Tag Archives: Fish and Shellfish

A Paradise in Southern Brazil

15 May

Everyone has his (her) own favorite places in the world.  For me, one of them is Santa Catarina Island, southern Brazil, where the city of Florianópolis is located. Not by chance this is the place where I was born. Discovered in 1514 by the Portuguese, it was really colonized about 200 years later by immigrants from the Azores and from Madeira Islands.  It is a beautiful place, full of friendly people (don’t worry, I don’t live there anymore), not to be missed by anyone, specially if you enjoy the sea (and who doesn’t?).

The island, about 100 km long and 20 km wide, has 42 beaches (even though I have walked all around the island in my youth days I have never been able to reach this number), ranging from protected bay areas (where some wonderful oysters are grown) to open sea beaches (a surfers paradise).

My father has a house on “Praia dos Ingleses” (Englishmen’s Beach), on the north end of the island, where my family usually spends quite a few days during summer vacations.  At one of the beach extremities (east side, almost at the corner of Estrada Dom João Becker and Estrada Vereador Olindo Lemos – GPS: S 27O 26.629` and W 48O 22.579`) there is a small restaurant called “Dunas” (Sand Dunes).

The restaurant is located right at beach, so close that you can almost dive into the sea from the window.  One of these days I went there with my wife and my 2 daughters for lunch.  The menu is, of course, plenty of seafood.  We ordered, shrimp in “catupiry” sauce and grilled mullet, along with a simple salad (onions, carrots, lettuce, beets and tomatoes) and rice (one of the girls could not refrain from having some French fries).

Shrimps with "catupiry" and grilled mullet

Shrimps with "catupiry" and grilled mullet

“Catupiry”, which means “excellent” in Tupi-guarini (the language spoken by most Brazilians native indian tribes at the time of discovery, in 1500), is a soft and mild cheese (almost like the American cream cheese), which was developed in the first half of the last century by an Italian immigrant.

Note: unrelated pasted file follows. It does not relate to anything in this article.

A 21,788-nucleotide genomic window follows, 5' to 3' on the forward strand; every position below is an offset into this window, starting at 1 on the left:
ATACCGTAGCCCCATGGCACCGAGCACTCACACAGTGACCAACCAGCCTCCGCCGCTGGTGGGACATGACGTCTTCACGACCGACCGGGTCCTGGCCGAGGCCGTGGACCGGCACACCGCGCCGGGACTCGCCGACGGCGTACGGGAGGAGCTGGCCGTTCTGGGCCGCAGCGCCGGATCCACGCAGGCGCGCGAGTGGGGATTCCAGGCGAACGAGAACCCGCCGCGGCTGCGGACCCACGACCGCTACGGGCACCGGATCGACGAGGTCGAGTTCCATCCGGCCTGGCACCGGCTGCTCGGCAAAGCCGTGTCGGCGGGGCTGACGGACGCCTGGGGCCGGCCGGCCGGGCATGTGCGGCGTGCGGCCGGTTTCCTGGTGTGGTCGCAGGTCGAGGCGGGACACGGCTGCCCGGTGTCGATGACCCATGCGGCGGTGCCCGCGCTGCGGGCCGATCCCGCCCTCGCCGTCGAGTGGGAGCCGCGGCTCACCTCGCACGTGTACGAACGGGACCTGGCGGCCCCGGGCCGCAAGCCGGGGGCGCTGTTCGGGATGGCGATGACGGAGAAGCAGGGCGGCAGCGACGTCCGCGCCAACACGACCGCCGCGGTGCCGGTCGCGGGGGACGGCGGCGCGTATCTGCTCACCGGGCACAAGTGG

The basic recipe seems to consist of a very mild sauce (butter fried onions and garlic with some small diced tomatoes, minced parsley and spring onions) to which the shrimp (most probably a Penaeus sp.) and the cheese are added (the idea is to preserve the shrimp taste and enjoy the cremosity and light saltiness of the cheese).  Cooking is done in an adobe pot. A very simple but fairly elegant dish served over plain white rice.

Shrimp with "catupiry" sauce

Shrimp with "catupiry" sauce

The mullet (Mugil sp.), which is found worldwide in tropical to temperate coastal waters, is very appropriate for grilling due to its high fat content.  It was seasoned with salt and pepper only.

The service was quite informal and matching the place, a very happy and friendly fellow who seemed to enjoy his job.  The price was quite reasonable (around US$ 17,00/person – soft drinks included). The shrimp was excellent, the mullet not bad (although a bit overdone), and the scenery, as well as the company, just unpayable.  Almost paradise.